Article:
Executive coaching – does it really work?
The executive coaching industry is growing fast with some studies reporting that up to 90% of businesses now use external coaches. Chris Martin from Silvermaple discusses the benefits and risks of this changing landscape and reviews the evidence to see if coaching actually works.
A changing landscape
Over the last decade there has been an explosive growth in the number of senior managers receiving coaching. This increase has also been reflected in the size and revenue generated by the coaching industry at a global level.
Membership of the International Coach Federation has more than tripled and in 2014 IBISWorld estimated coaching was a $1 billion industry in the U.S. alone, with the Harvard Business Review estimating the global coaching industry to be worth in excess of $2 billion.
Coaching isn’t just growing, it’s evolving. In addition to executive coaching, there are many other offerings available including; life coaching, health coaching, career coaching, and elite coaching. Multiple coaching models also exist all with accompanying coaching techniques, qualifications and networks. Coaches for their part have the choice of remaining true to one approach or blending this to suit the individual needs of their client.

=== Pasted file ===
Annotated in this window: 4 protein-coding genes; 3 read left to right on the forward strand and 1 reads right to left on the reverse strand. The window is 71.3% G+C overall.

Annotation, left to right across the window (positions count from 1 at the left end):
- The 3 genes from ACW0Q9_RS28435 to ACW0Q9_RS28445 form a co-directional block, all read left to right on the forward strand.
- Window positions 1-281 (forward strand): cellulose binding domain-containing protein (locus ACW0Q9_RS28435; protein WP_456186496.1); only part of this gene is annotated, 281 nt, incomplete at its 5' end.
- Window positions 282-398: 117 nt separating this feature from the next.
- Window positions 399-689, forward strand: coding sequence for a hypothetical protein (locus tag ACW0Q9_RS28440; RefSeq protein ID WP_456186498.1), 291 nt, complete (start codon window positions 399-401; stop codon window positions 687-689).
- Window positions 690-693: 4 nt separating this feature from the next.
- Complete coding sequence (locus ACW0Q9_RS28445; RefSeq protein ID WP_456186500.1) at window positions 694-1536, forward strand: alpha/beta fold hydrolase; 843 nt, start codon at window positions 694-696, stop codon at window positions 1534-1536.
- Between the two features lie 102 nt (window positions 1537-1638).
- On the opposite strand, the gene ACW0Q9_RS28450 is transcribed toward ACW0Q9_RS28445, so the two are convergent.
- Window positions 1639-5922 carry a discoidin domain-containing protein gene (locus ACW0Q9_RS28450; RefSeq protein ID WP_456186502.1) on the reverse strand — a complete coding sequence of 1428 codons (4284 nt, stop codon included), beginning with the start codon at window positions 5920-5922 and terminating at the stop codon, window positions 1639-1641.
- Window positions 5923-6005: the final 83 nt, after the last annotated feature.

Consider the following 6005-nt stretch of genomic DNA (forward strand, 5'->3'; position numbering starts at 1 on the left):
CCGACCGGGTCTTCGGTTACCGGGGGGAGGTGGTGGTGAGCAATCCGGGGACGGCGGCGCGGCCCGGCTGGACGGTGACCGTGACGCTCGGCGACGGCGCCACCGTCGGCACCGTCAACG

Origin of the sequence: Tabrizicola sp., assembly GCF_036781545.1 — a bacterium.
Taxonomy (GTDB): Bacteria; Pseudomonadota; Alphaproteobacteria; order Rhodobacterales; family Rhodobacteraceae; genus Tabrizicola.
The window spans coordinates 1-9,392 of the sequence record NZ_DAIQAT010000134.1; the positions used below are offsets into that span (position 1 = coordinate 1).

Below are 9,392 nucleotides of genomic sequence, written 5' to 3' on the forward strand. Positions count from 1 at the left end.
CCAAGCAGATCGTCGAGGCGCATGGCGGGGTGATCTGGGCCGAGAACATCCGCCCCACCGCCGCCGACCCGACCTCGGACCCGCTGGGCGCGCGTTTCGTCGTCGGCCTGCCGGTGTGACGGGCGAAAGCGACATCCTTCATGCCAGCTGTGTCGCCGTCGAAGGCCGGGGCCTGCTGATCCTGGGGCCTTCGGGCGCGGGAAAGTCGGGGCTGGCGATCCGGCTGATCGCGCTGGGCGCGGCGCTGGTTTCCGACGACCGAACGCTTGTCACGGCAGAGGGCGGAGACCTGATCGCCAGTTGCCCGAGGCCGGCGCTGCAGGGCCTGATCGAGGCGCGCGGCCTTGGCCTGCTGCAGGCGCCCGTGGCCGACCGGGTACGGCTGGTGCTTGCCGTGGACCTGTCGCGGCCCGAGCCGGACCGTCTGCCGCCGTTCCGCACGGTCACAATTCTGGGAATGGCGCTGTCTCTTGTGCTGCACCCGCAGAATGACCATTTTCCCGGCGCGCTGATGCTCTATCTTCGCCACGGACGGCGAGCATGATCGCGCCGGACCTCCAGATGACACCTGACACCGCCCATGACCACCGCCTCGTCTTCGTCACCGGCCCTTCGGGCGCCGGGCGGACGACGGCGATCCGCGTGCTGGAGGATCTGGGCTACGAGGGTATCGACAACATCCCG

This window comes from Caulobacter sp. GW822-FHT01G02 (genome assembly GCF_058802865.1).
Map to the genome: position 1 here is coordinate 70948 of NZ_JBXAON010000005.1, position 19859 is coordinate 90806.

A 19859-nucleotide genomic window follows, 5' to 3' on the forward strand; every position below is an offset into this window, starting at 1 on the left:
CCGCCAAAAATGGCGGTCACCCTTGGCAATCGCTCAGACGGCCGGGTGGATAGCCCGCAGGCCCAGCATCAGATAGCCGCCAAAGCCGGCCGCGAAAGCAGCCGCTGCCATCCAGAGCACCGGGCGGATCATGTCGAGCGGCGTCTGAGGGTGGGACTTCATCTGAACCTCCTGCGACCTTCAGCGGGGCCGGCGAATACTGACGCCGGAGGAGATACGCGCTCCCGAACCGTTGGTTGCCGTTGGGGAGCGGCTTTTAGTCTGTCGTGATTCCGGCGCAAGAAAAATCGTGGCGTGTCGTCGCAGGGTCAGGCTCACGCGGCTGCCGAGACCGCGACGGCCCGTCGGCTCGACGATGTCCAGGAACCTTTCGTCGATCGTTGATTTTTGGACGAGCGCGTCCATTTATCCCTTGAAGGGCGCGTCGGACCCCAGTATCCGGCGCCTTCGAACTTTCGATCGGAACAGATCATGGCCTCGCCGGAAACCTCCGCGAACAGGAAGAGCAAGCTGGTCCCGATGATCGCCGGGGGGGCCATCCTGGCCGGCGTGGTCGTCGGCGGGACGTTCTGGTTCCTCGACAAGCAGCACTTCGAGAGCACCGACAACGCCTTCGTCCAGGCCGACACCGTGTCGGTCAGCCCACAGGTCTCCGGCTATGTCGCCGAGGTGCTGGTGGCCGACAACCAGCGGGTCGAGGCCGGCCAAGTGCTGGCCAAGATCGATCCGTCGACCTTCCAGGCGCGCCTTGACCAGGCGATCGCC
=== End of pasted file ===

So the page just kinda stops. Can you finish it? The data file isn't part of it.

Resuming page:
‘Coaching isn’t just growing, its evolving’
• A shift in mind-set – Over recent years there has been a shift in people’s attitudes towards executive coaching. Rather than a remedial offering for struggling or underperforming leaders, coaching is now seen as a performance enhancing opportunity. Businesses who provide coaching within a culture that appreciates the need to invest in talent and leadership can differentiate themselves in a competitive market place.
• Increasing regulation – Its early days but we are starting to see a more regulated approach to coaching. Coaching federations and other formal bodies are increasingly outlining the skills, approach and qualifications required to coach others. As the industry continues to grow and diversify this regulation will become increasingly important in assuring quality and standards.
• Acknowledgement of the importance of behaviour in leadership – Behaviour is widely accepted as a fundamental component of leadership effectiveness. From decision making and risk taking to influencing and learning, all aspects of leadership performance are effected by behaviour. As a result, many coaching relationships focus on supporting leaders to achieve positive, lasting change in their behaviour.